4,566 in Bronzeville; 2,707,120 in ChicagoHouse styles:
Most period houses date from 1881 to 1910 and include Queen Annes and Richardsonian Romanesques; they're built largely from stone, a legacy of the Great Chicago Fire of 1871Expect to pay:
About $50,000 for a fixer-upper; $275,000 and up for a refurbished home
When Southern blacks migrated north in search of work in the early 20th century, thousands settled in this community on Chicago's South Side. In time, Bronzeville became a hotbed of activists, musicians, artists, and writers whose work has shaped the African-American urban experience, including such luminaries as Richard Wright, Louis Armstrong, Lorraine Hansberry, Muddy Waters, and Buddy Guy. But throughout the 1960s and 1970s, many residents of its high-rise public housing left to find less-crowded quarters in the suburbs. Thankfully, the neighborhood's landscape began shifting from the mid-1990s through 2007, when these neglected projects were torn down, paving the way for smarter development and the refurbishment of its rich stock of period houses, most of which predate the Great Migration.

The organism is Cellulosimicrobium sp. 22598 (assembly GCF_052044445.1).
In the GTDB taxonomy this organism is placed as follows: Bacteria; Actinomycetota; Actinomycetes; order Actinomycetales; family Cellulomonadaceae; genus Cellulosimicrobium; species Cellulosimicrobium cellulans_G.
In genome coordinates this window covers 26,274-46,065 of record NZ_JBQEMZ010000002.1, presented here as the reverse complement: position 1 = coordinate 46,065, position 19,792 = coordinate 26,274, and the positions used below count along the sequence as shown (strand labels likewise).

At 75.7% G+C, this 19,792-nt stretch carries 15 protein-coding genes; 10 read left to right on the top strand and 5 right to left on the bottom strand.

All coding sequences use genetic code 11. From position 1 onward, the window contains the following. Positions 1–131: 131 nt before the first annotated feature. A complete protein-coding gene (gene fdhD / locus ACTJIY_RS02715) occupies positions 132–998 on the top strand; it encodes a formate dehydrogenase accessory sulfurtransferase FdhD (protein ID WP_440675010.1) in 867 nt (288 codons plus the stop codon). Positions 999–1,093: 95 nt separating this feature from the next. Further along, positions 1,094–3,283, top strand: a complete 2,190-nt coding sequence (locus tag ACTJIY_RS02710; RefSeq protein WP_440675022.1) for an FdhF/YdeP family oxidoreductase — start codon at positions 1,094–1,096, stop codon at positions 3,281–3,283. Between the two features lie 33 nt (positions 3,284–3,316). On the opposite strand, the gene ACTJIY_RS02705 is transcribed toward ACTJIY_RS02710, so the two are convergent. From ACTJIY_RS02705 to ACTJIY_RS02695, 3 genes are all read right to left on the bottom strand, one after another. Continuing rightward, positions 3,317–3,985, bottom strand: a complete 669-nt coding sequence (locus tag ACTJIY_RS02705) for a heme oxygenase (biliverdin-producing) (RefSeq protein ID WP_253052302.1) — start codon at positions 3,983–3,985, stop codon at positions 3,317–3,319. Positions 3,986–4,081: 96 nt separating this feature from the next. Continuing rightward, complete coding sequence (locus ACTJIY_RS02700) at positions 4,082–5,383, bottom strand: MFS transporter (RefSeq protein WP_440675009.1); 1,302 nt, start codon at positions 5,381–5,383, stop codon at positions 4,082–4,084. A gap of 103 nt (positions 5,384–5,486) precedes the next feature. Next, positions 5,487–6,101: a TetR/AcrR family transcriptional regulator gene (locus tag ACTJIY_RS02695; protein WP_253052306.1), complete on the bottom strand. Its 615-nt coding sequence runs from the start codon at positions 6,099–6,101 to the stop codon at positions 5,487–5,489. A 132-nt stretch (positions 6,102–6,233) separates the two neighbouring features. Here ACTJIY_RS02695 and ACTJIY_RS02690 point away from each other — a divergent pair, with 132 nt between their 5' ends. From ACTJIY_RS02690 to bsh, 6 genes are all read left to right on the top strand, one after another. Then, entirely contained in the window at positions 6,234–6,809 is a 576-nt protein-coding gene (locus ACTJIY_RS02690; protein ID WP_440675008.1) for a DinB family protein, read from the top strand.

Today, middle-class black families are moving back Bronzeville to reclaim it as a historic, urban neighborhood, and bus tours make the rounds to its many points of interest, including trails for the Underground Railroad. From here, you can get to the center of the downtown Loop by car in less than 15 minutes or by riding the elevated train's Green Line; since 2011, there's been a stop here for a commuter train that connects the city to its southern suburbs. And it's just a short bike ride or walk to many of the Windy City's A-list attractions, including the Art Institute, the Museum of Science and Industry, and Lake Michigan. Sweet home Chicago, indeed.
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